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NJ Daily / ENERGY

FERC Studying Natural Gas Effect on Grid

photo of Amy Harder
March 10, 2011

HOUSTON – Washington’s top official for the nation’s electricity grid said on Thursday that the Federal Energy Regulatory Commission is studying the effect an influx of natural gas could have on the grid.

“We’re starting to investigate that,” commission Chairman Jon Wellinghoff told National Journal Daily during a major energy conference. “That’s a very interesting question. We’re trying to determine whether or not there needs to be changes in pipeline-operation procedures, in tariffs and economic structures between gas suppliers and generators to ensure that if larger amounts of gas are used for base-load purposes that we have an adequate gas infrastructure to meet that.”

The U.S electricity supply is expected to shift toward natural gas over the next several decades after the recent discovery of vast deposits of shale gas throughout the nation. Right now, the electricity grid is primarily designed for coal-fired generation and nuclear power. Natural gas and its role transforming the power sector have been a dominant theme at the 30th annual Cambridge Energy Research Associates conference this week.

 

FERC’s focus on the national implications of natural gas on the grid was prompted by a series of blackouts this year in Texas and gas shortages in Arizona, New Mexico, and other states. Soon after that, the commission launched an investigation into what caused those blackouts and shortages, which government officials and experts attribute to extreme cold weather conditions.

“We’re looking at that full situation under the weather-related issues that precipitated that to see also if there are other issues regarding gas delivery to generation,” Wellinghoff said. “We’re using that as sort of a jumping off point to perhaps do a study that would look at it on a nationwide basis.”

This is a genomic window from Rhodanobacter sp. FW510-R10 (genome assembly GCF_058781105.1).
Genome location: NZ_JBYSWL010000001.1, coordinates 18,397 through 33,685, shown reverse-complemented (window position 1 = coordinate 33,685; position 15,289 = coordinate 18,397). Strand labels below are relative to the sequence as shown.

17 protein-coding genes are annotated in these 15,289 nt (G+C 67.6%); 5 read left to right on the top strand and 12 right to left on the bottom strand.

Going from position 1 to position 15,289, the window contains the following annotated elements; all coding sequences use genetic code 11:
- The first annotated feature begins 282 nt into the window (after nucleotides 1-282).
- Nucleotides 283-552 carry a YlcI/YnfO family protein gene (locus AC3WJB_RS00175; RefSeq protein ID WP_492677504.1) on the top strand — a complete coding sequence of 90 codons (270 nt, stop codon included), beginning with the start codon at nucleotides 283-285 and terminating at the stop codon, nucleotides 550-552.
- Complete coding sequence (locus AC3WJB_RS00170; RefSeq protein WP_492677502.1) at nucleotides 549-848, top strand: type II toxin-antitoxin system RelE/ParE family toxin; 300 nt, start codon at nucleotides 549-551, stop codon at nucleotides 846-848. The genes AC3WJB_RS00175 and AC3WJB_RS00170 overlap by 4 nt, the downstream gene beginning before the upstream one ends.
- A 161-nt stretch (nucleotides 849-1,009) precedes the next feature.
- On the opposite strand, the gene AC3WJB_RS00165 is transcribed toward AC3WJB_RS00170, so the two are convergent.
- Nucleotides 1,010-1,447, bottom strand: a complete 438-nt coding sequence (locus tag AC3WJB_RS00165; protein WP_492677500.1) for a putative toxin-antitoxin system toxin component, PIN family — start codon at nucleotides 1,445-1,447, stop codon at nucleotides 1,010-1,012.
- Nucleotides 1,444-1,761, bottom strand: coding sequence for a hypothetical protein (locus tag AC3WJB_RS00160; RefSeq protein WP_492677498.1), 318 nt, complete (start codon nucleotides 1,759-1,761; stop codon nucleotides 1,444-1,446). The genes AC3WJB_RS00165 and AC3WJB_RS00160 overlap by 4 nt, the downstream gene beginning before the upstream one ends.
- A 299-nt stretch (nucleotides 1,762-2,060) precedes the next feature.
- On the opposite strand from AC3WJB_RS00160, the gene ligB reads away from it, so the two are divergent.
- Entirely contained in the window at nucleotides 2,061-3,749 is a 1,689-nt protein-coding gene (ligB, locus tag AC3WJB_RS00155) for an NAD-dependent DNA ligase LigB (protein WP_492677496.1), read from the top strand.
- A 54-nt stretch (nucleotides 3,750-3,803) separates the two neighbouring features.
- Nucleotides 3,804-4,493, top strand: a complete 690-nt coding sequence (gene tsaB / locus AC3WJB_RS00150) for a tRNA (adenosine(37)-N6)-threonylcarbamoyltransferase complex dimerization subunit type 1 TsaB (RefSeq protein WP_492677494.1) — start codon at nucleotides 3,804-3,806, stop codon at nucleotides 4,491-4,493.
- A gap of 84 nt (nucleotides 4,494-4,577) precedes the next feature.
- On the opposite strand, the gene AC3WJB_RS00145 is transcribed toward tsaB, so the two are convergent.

He said officials couldn’t determine whether an explicit correlation exists between the blackouts and gas shortages and an influx of natural gas on the grid. But it’s vital to find out, because the private sector is turning to natural gas. The government would need to resolve unforeseen effects – such as blackouts or gas shortages – if a correlation was found.

“We’re saying that there may have been some relationship between gas operations and those blackouts; we don’t know,” Wellinghoff said. “There may be none at all. We want to look at that, and we want to use that then as an initiation to potentially have a further inquiry to how gas delivery relates to gas generation and what needs to be done from a regulatory standpoint to ensure reliability of that generation that’s used in natural gas.”

A key utility executive whose company provides electricity to Texas doubts there's a correlation.

“In a single word, no,” said Chris Weston, CEO of Direct Energy, at the conference. “It was an extreme weather event.” He said that the government – both at the federal and state level – needs to ensure that power plants are equipped to handle extreme cold weather.

 

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